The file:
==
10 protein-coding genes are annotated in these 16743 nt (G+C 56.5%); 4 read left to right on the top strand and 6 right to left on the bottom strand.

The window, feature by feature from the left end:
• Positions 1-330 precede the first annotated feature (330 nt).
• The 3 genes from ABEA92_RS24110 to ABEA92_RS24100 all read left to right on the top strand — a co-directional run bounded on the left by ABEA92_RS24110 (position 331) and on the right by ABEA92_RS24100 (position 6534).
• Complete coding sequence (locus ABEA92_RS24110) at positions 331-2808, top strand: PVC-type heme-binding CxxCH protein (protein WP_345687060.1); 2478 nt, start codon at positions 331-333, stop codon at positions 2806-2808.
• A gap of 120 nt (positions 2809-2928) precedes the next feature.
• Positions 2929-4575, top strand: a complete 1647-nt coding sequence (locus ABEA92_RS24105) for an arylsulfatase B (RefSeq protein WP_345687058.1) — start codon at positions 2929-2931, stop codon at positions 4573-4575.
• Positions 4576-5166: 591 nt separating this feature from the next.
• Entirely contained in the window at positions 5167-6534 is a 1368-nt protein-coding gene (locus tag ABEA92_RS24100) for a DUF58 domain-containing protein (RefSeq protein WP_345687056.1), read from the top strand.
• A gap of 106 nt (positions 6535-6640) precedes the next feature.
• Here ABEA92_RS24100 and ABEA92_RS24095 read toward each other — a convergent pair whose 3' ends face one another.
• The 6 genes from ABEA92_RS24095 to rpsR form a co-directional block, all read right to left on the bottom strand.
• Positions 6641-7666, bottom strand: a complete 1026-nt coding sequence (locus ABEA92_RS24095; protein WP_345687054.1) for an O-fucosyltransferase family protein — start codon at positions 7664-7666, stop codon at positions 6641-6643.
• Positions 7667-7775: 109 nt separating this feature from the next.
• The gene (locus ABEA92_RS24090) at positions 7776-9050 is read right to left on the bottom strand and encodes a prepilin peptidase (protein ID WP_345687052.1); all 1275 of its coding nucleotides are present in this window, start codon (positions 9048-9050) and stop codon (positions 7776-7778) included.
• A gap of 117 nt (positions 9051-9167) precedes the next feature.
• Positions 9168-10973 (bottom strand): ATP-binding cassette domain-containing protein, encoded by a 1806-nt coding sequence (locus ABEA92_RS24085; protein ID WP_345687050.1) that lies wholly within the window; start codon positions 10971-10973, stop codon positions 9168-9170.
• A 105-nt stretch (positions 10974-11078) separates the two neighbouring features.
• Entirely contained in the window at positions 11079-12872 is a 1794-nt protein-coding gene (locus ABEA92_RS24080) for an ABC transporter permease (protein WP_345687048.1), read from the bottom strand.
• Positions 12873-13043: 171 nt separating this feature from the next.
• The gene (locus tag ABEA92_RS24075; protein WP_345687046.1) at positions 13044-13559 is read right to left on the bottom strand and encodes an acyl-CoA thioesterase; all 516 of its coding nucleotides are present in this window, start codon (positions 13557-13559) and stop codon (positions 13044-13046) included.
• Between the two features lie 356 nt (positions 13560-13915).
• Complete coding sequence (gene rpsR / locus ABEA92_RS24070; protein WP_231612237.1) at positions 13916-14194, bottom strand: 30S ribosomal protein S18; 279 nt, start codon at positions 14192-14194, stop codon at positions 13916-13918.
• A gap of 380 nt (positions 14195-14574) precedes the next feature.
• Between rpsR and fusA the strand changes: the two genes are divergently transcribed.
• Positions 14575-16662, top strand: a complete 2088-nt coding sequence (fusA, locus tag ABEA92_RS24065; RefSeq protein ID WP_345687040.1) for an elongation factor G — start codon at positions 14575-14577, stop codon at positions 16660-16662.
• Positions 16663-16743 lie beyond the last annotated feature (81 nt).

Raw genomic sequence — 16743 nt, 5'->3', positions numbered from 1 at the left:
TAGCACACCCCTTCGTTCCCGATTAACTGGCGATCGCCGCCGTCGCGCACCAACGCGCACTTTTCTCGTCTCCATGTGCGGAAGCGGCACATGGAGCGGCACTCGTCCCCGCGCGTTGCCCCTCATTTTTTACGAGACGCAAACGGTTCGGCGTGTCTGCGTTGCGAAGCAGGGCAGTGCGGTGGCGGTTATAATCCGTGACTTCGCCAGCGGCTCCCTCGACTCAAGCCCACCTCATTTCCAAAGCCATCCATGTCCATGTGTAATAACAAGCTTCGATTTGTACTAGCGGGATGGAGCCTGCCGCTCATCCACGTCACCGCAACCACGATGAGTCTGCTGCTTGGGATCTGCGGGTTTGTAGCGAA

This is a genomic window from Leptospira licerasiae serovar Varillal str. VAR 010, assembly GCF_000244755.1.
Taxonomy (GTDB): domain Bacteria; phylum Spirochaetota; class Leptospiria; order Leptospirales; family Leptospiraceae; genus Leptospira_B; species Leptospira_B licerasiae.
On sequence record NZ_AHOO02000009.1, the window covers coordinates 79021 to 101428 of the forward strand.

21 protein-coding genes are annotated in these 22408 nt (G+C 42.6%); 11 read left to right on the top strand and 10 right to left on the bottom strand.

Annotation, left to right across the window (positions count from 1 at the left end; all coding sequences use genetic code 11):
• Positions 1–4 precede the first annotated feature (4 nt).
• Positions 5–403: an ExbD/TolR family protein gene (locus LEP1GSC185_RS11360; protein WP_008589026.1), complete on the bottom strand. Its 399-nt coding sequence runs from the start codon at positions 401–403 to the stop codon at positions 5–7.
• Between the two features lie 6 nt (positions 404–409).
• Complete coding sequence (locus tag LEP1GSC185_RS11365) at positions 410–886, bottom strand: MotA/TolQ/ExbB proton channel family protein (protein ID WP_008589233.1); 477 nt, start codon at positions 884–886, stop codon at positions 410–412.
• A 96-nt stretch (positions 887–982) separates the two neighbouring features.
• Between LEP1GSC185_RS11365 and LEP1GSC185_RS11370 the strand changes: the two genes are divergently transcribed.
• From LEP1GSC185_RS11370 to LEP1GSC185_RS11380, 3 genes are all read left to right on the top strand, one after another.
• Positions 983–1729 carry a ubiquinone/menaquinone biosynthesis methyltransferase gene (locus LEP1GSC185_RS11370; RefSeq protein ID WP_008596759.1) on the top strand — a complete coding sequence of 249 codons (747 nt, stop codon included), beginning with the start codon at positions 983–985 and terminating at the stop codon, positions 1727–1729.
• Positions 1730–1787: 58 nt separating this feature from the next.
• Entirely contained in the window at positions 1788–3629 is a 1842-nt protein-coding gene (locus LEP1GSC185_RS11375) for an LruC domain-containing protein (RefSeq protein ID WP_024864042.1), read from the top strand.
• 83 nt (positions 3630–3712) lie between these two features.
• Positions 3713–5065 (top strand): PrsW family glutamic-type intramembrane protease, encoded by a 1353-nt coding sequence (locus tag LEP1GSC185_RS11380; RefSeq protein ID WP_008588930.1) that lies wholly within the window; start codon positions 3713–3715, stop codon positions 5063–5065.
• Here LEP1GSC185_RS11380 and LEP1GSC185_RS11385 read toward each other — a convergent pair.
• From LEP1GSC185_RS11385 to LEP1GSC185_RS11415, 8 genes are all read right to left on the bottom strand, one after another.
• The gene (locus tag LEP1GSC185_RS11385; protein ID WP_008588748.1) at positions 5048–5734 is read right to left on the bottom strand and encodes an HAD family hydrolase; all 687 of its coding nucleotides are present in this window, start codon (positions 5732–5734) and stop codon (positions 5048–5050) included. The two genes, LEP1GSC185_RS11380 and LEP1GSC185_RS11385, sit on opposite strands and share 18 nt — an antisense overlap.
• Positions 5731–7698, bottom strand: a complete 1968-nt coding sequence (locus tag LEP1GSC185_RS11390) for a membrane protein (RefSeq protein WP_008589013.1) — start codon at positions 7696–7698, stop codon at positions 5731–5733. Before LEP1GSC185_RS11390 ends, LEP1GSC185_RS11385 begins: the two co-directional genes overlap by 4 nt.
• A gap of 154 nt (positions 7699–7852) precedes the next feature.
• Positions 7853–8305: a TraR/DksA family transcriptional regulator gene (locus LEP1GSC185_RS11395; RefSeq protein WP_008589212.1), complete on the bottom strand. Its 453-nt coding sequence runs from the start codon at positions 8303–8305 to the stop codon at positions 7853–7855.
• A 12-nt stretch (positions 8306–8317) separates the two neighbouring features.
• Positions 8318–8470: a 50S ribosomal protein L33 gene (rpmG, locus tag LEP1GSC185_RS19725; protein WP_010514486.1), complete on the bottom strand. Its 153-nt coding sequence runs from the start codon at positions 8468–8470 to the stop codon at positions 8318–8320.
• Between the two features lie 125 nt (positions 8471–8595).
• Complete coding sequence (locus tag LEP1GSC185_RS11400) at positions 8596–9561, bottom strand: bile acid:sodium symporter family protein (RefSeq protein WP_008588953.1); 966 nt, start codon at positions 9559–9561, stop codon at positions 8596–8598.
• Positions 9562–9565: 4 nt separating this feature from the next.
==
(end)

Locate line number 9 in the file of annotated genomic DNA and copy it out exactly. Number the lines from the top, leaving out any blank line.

• Entirely contained in the window at positions 5167-6534 is a 1368-nt protein-coding gene (locus tag ABEA92_RS24100) for a DUF58 domain-containing protein (RefSeq protein WP_345687056.1), read from the top strand.